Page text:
Tuesday, November 19, 2013

The Broken Arrow

Down in the depths of our storage room are boxed-up pieces of our childhoods. There’s a blue Rubbermaid filled with my memorabilia: a sticker book, drawing notebooks, and an enormous key chain collection. There’s also a box with Kurt’s treasures: a jersey, medals, and ribbons.

That's a broadhead.
Over the years we’ve added to the collection, but the keepsakes don’t always fit in the box. For instance, I have gigantic vintage pompoms that roll around the storage room, making their annual appearance at Halloween. Kurt has a broken broadhead arrow memorializing his first successful archery hunt. It was displayed prominently (or not) on the inside of our storage room wall, for all the other keepsakes to admire.

Three little boys also admired its prominence. All those treasures from another time, and another life, are so intriguing. Especially my key chain collection and that wicked broadhead. Awesome!

One day this summer, the boys asked if I would take them spear fishing. There were several problems with their request:

1) I know little about fishing. 
2) I know nothing about spear fishing. 
3) I think it requires a spear gun, and we don’t have one. 
4) These are elementary aged boys. A spear in their hands seems unsafe.

They assured me we did not need a spear gun as they planned to fashion a fishing spear out of scrap wood. I was skeptical and somewhat humored. It struck me as cute. So I said, “Tell you what…if you make a spear out of wood, I will take you to the dock to go spear fishing.”

They sprinted to the garage. I imagined them whittling away on a 2x4, and I chuckled.

Unfortunately, I greatly underestimated their appetite for spear fishing. They appeared in my kitchen an hour later. And instead of the whittled club I imagined, they had fashioned an honest-to-goodness weapon. On the end of an old broom handle they had J-B Welded a broadhead.

They were ready for me to make good on my promise.

Unfortunately, I could not.

It would have been risky at best, and I think it would have been illegal. (Not that beating a fish with a whittled club would have been a good idea either. What was I thinking?)

They were mad, and I felt bad. So we went fishing anyway, but without the scary spear. Just the regular poles with little hooks and stinky rubber worms, which, on this occasion, was "lame."

I chuckled when I relayed the story to Kurt later. But when I finished, he asked, “Where’d they get the broadhead?”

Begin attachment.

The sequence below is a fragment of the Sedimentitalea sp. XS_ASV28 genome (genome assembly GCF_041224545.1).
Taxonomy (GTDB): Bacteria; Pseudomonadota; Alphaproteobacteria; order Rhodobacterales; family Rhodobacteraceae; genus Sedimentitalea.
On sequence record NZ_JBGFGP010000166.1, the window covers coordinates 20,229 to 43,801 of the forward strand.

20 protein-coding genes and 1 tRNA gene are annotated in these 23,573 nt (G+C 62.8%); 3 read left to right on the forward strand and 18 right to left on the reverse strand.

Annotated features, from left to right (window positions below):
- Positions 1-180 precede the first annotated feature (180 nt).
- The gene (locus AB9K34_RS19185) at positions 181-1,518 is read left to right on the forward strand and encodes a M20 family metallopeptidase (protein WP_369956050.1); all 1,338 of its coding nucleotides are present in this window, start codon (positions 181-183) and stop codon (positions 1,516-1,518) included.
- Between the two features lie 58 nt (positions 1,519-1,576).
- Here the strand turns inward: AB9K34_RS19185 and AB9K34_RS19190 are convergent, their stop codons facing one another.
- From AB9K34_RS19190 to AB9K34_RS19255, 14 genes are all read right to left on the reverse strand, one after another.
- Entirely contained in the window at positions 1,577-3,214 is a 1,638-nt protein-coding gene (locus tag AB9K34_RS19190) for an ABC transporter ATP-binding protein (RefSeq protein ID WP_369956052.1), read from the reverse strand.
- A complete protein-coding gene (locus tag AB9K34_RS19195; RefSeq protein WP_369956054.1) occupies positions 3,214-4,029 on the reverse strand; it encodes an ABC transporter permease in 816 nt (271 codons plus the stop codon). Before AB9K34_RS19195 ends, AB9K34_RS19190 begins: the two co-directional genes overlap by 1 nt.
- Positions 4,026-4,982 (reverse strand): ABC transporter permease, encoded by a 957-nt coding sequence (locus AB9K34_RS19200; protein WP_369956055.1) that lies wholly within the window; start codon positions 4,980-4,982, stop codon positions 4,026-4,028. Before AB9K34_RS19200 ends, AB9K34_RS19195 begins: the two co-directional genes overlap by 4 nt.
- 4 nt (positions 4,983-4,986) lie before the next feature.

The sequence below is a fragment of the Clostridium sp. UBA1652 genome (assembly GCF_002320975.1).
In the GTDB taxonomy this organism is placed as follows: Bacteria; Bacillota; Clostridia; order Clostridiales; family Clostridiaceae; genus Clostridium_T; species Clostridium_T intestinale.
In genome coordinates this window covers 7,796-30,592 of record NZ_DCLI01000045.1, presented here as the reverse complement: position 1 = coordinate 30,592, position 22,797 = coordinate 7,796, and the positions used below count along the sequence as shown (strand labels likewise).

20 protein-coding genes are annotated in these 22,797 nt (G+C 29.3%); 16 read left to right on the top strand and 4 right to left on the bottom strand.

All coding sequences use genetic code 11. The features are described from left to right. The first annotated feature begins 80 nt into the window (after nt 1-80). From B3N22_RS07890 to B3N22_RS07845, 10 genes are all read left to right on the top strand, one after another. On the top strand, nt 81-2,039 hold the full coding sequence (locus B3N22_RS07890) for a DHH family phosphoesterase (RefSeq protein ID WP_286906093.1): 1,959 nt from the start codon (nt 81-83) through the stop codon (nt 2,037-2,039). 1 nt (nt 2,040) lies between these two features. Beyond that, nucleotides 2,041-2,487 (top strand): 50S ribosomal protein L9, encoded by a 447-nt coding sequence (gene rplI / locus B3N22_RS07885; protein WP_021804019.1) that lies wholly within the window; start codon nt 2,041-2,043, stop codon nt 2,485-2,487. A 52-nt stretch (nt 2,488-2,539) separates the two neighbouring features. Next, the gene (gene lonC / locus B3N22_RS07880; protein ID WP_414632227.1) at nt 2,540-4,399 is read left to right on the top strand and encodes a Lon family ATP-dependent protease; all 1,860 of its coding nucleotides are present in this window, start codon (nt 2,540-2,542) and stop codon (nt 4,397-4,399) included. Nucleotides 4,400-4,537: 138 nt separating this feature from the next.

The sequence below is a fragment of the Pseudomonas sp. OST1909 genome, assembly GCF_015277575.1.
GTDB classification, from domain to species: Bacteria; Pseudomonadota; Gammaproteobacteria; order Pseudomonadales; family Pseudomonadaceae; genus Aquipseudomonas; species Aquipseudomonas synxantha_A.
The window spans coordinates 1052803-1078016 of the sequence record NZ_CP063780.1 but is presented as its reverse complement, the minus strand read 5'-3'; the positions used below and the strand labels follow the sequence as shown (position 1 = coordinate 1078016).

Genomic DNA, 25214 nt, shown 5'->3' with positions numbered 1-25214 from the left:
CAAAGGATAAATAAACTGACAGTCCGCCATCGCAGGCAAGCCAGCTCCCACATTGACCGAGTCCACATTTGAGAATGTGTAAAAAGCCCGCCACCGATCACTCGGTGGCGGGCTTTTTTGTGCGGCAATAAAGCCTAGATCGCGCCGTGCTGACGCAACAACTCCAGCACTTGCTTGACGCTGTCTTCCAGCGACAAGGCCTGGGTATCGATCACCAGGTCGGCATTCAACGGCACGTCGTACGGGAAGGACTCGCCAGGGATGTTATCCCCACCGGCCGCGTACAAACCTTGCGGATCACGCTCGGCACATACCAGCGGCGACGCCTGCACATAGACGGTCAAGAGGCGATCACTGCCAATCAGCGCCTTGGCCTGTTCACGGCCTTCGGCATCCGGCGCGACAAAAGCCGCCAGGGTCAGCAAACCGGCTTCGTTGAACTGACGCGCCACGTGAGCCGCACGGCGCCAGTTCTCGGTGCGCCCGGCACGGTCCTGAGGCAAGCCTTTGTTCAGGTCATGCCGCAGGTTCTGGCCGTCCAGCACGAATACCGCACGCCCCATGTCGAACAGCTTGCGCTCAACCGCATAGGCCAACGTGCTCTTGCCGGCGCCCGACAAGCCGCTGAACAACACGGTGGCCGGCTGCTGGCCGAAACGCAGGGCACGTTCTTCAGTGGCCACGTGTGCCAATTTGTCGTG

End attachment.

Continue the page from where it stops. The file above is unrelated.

I had no idea and suddenly felt stupid and irresponsible. They had fashioned a weapon after all!!

A little investigation revealed the broadhead was none other than the prized keepsake from the storage room. It had been severed from its broken shaft with a hacksaw.

That evening, a repentant boy quietly repaired a broken arrow with electrical tape and placed it on our dresser. It was laid on the frayed page of a spiral notebook. Written above it: “I love you.”

The note and the arrow still sit on our dresser. What could have been an ugly reminder of an emotionally charged evening is now a sweet keepsake of repentance and love.

He makes beautiful things out of dust…and broken arrows.

Tuesday, November 5, 2013

Giving Thanks for Beautiful Things

A couple years ago my friend and fellow music-lover lent me a CD and introduced me to Gungor. If you've listened to Christian radio for five minutes in the past year, you've probably heard their song "Beautiful Things." If not, here are the lyrics and a link to the song. Listen. You'll like it.

I brought the CD home, tossed the cover on the counter, and eagerly consumed their work. The title track was an immediate favorite. It's sung as a prayer: 
You make beautiful things, You make beautiful things out of the dust.
You make beautiful things, You make beautiful things out of us.
Later as I was wiping the counter I picked up the CD cover and finally noticed the cover art. It reinforced the song's message and made an unforgettable impression.

I loved it.